In my third historical mystery, The Masque of a Murderer, Lucy Campion, printer's apprentice, has been asked to record the last words of a dying Quaker. He had been run over by a cart and horse the day before, and was slowly dying from his extensive injuries. A number of people have gathered by his bedside, listening to his final rambling words, testifying to his journey from sinner to one who has found the "Inner Light."
And before the man finally succumbs, he regains a moment of lucidity and manages to tell Lucy that he had, in fact, been pushed in front of the horse and his death was no accident. Moreover, he believed that his murderer had to be one of his closer acquaintances, perhaps even a fellow Quaker.
The premise came from a tradition that was common in early modern England of recording the "last dying speeches" of different types of individuals. Such speeches were common for criminals about to be executed, for example, and which would be distributed at the gallows for eager spectators. [In From the Charred Remains, I have Lucy selling some of these at the public hanging of a criminal].
Often written by clergymen, such chapbooks or pamphlets were usually both pious and didadic in tone. As historian J.A. Sharpe has put forth:
“The gallows literature illustrates the way in which the civil and religious authorities designed the execution spectacle to articulate a particular set of values, inculcate a certain behavioral model and bolster a social order perceived as threatened. Only a small number of people might witness an execution, but the pamphlet account was designed to reach a wider audience.”*
Indeed, there was a similar quality to other types of sinner's journeys that were published as chapbooks or pamphlets. Quakers, who produced hundreds of tracts in the 17th century, frequently recorded the last words of Friends whom they wished to hold up as a means to extol a certain value or set of virtues for others.
For example, when I was writing my dissertation on 17th century Quaker women, I came across a poignant tract--The Work of God in a Dying Maid (1677)**--written by one of the more prominent Quaker leaders, Joan Whitrowe, detailing the death of her daughter, fifteen-year old Susannah.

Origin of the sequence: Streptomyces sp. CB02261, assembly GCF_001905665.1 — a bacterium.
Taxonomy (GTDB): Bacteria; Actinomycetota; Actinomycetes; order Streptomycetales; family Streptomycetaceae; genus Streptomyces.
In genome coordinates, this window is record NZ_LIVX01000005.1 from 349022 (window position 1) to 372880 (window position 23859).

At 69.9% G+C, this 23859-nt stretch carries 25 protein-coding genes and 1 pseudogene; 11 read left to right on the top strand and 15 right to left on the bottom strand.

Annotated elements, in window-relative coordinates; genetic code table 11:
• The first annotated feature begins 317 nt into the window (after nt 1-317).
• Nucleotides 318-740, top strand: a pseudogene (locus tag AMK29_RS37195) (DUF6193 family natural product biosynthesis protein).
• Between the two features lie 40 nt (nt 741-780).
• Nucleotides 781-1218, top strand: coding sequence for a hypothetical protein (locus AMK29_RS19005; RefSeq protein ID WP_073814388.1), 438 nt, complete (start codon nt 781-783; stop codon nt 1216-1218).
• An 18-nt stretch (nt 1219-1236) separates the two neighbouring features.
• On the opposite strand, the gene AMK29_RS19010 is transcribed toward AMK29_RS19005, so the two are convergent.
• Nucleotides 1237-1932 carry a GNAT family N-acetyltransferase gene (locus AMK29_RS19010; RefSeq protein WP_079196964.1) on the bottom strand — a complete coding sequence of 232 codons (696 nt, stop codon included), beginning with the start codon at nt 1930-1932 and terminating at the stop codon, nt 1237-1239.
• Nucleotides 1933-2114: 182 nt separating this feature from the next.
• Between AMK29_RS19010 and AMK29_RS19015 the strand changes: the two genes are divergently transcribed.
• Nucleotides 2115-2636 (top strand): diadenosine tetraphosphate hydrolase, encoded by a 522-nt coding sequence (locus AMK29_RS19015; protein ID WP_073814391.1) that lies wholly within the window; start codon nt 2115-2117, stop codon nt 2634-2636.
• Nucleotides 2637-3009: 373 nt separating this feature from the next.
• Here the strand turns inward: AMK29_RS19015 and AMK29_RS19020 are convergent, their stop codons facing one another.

The 48-page tract tells the story, not just of Susannah's death, but of the young girl's early struggles with temptation. The testimonies, written by Joan and other local leaders, demonstrates how Quaker children and youth were supposed to behave, and why they should listen to the advice of their parents and other elders. Indeed, Joan dedicates the work as a warning to those wayward souls, "who are in the same condition [Susannah] was in before her sickness."
But the back story that emerges throughout the pious testimonies is quite compelling. As Susannah lay dying in her Middlesex home in 1677, neighbors whispered that the cause of her "distemper" was a recently thwarted romance. Questioned by her parents, the young Quaker admitted that a certain man was "very urgent with [her] upon the account of Marriage" and since her father had been a "little harsh" to her she thought she would set herself "at liberty."
But upon reconsideration she allegedly told her suitor, "I would do nothing without my Father and Mother's advice." She assured her mother, "before I fell sick this last time, I did desire never to see him more." [Here are some of the lessons about virtue and obeying one's parents--and the consequences of not doing so.]
Feverish, restless, and in pain, the young Quaker reportedly clamored for God's swift judgment, mercy, and an end to her suffering. For six days her mother and father and various friends maintained an anxious vigil at her bedside, praying and recording Susannah's final excited visions and earnest penitent speeches to God. She chastised herself for her vanity, "How often have I adorned myself as fine in their [her female acquaintances] fashions as I could make me?" She berated herself for bringing shame to her family and lamented speaking out against her mother’s sect: "Oh! How have I been against a woman's speaking in a [Quaker] meeting?"
What we can not know of course, is how much of this Susannah actually said, and how much was expanded upon in the written narrative to make the larger point about godliness. But it gives a sense of the way that people's final words were recorded, and it offers a fascinating backdrop for a murder mystery...
*J. A. Sharpe, "Last Dying Speeches": Religion, Ideology and Public Execution in Seventeenth-Century England. Past & Present No. 107 (May, 1985), pp. 144-167. quote on p.148.
Joan Whitrowe, The Work of God in a Dying Maid: Being a Short Account of the Dealings of the Lord with one Susannah Whitrowe (n.p., 1677), 16.
Historian. Mystery writer. Researcher. Teacher. Occasional blogger.